From Endurance to Dressage
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I am so fortunate to have found a trainer who realizes that sometimes, we need to hear her ideas come from someone else's mouth. Chemaine Hurtado, owner and trainer at Symphony Dressage Stables, has been my go-to trainer for several years now. While she's encouraged me to attend clinics, I hadn't ever felt the need to seek another trainer's advice. Until now.
I've taken a lot of lessons with Chemaine. Speedy and I have gone from an Introductory Level pair to a team knocking at the door of Third Level. With Izzy, things haven't progressed in such a linear fashion. Frankly, he and I are more often than not a hot mess. Yes, he can half pass, but half the time I can't get a stretchy trot circle. We're up, we're down, we're all over the place.
For the past month, things have been way more down than up. In fact, I came home a few weeks ago declaring that he was outta here! I was just over it. In desperation, I sent out a message to a fellow trainer of Chemaine's. Someone who I had seen show many times. Someone who knew me, but didn't know me. Someone who didn't know a thing about Izzy or about my relationship with him.
Enter Sean Cunningham, owner and trainer at STC Dressage based in the Moorpark area. He is a Bronze and Silver Medalist, and is just two scores shy of his Gold Medal. He is a very quiet, but effective rider, and his teaching style is very similar to Chemaine's.
I sent Sean a message and asked if he would be willing to do a rider/horse evaluation. I wanted to know if I am simply not an educated enough rider for Izzy, or on the flip side, if is Izzy mentally capable of what I am asking. Essentially, I wanted to know who is the problem in this relationship. By the way, the answer is usually me, but I wanted to be sure.
A week or so ago, I loaded up the big brown horse and headed to Moorpark, two and a half hours away. A few days before, I had switched Izzy back to the correction bit. I packed that bit and bridle along with two others. I wanted to give Sean as much information as I could.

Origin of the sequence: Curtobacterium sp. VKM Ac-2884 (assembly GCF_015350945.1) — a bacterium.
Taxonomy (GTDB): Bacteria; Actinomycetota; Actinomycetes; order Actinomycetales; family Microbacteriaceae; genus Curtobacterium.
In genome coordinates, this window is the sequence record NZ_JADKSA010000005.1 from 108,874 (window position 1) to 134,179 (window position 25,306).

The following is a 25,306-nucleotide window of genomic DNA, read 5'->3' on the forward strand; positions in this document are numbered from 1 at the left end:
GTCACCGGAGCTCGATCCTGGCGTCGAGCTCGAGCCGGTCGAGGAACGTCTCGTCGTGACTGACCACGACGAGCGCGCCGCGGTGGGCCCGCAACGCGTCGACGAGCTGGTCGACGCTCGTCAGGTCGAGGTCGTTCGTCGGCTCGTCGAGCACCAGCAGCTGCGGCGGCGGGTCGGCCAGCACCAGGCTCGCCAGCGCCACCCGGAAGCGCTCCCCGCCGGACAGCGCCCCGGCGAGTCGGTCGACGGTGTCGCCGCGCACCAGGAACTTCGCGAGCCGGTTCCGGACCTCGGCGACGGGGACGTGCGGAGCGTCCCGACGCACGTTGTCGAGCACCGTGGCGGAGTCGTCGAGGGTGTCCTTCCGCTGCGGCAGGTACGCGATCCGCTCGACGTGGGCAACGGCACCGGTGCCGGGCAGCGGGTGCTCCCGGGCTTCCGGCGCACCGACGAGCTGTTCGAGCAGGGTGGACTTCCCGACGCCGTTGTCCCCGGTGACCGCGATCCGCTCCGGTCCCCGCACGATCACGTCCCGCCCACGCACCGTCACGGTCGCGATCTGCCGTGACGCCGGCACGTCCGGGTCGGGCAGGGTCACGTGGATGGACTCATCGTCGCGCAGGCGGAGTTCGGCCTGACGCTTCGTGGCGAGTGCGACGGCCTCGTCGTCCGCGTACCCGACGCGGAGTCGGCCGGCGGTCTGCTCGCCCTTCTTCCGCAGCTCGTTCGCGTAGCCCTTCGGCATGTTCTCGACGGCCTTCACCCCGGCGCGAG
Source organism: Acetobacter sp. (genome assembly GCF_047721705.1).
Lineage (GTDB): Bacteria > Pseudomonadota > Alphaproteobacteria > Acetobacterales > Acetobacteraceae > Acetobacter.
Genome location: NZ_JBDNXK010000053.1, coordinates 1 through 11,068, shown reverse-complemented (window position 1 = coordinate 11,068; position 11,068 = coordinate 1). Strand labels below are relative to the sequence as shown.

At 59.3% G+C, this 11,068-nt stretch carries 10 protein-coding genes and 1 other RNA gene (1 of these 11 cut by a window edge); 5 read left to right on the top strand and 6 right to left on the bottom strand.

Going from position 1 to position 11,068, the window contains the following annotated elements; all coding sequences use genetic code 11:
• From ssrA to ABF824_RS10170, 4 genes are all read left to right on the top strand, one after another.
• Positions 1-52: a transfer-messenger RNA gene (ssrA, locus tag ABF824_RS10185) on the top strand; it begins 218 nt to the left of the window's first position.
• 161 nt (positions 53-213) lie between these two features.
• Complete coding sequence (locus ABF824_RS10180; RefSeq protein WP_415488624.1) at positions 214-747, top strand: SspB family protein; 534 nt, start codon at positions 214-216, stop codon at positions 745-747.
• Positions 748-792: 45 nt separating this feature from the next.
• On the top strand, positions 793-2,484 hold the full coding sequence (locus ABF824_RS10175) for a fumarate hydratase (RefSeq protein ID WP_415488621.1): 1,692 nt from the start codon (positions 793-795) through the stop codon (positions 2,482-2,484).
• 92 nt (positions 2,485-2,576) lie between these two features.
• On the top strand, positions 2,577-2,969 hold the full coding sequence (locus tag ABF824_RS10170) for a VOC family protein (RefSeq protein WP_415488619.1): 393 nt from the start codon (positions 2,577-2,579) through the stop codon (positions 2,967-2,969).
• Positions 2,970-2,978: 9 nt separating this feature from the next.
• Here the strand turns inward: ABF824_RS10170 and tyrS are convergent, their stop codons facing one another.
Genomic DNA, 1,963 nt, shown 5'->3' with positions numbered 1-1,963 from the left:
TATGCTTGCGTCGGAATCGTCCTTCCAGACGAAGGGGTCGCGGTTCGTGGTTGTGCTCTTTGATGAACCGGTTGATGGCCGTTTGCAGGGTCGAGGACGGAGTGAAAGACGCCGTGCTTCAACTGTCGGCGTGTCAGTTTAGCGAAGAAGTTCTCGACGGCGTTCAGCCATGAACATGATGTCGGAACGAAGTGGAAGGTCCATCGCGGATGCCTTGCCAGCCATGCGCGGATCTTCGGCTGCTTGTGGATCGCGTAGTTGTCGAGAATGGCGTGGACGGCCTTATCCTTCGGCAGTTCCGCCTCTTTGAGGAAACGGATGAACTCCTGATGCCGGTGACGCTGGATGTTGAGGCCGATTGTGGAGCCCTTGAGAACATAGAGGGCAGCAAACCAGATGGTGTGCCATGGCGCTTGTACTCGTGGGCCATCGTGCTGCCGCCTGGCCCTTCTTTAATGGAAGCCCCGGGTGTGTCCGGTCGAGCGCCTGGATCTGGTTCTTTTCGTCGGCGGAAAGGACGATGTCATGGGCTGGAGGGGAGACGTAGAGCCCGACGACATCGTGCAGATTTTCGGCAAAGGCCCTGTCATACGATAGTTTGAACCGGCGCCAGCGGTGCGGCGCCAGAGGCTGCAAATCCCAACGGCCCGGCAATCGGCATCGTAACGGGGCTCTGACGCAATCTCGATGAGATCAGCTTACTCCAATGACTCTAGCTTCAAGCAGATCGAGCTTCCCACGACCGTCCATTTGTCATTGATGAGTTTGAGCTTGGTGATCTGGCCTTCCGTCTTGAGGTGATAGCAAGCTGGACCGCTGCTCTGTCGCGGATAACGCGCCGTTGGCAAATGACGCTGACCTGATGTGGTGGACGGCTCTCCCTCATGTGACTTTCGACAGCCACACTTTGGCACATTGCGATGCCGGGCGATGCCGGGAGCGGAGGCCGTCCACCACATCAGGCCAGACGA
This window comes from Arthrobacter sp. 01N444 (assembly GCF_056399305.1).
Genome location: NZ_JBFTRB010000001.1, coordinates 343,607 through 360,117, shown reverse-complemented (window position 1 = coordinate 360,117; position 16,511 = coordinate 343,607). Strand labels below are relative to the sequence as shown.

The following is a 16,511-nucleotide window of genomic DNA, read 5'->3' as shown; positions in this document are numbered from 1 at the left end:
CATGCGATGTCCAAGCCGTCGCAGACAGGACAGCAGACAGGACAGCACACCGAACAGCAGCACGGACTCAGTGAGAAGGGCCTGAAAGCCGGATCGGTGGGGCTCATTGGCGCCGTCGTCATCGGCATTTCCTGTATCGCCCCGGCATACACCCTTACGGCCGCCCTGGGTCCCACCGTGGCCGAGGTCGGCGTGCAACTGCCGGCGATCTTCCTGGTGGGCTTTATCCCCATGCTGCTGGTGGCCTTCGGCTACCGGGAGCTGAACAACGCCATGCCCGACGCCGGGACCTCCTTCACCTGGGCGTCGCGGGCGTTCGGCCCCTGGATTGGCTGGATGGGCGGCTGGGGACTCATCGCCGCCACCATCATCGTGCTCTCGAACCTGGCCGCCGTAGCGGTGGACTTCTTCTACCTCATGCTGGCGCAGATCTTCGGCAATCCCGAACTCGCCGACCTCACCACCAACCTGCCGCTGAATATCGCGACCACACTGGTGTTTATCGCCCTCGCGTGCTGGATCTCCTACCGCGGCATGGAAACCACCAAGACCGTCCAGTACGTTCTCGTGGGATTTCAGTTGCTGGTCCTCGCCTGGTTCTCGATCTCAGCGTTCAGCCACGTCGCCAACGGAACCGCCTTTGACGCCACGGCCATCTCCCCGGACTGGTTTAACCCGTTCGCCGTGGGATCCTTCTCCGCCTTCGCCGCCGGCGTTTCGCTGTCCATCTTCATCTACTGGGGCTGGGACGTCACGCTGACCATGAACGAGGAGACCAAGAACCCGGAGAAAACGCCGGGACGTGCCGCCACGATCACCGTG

To my surprise, Izzy self-loaded in the trailer without needing Speedy as motivation. Besides going to the vet a few times over the winter, he hasn't even been near the trailer. And yet, he made the journey without a peep. When I unloaded him, he looked around for a minute, and then he started munching on the hay I had hung for him. I tacked him up without any fuss and then led him over the arena. While I was very pleased with his happy-go-lucky demeanor, I was also very surprised. Maybe he's matured more than I thought. Point to the big brown horse.
Because it was so windy, Sean had me use a two-way communication system. I mention this because I fully expected the big brown horse to start off with a big spook and a bolt. Windy weather is definitely not his jam. But nope, he just stood there looking around as I dropped my stirrups and climbed on. From there, his tension started to rise, and he gave a few hard spooks. But really, I was quite pleased with the maturity he showed.
Sean watched me ride for a few minutes, and then he started directing me to focus on being consistent and vigilant with the bend. Right away he pegged Izzy as being a horse who lacks confidence. Yep. He pointed out that he carries a lot of tension in his poll and top line. Again, yep. In less than 15 minutes, Sean was able to really hone in on where we both struggle. Point to the trainer.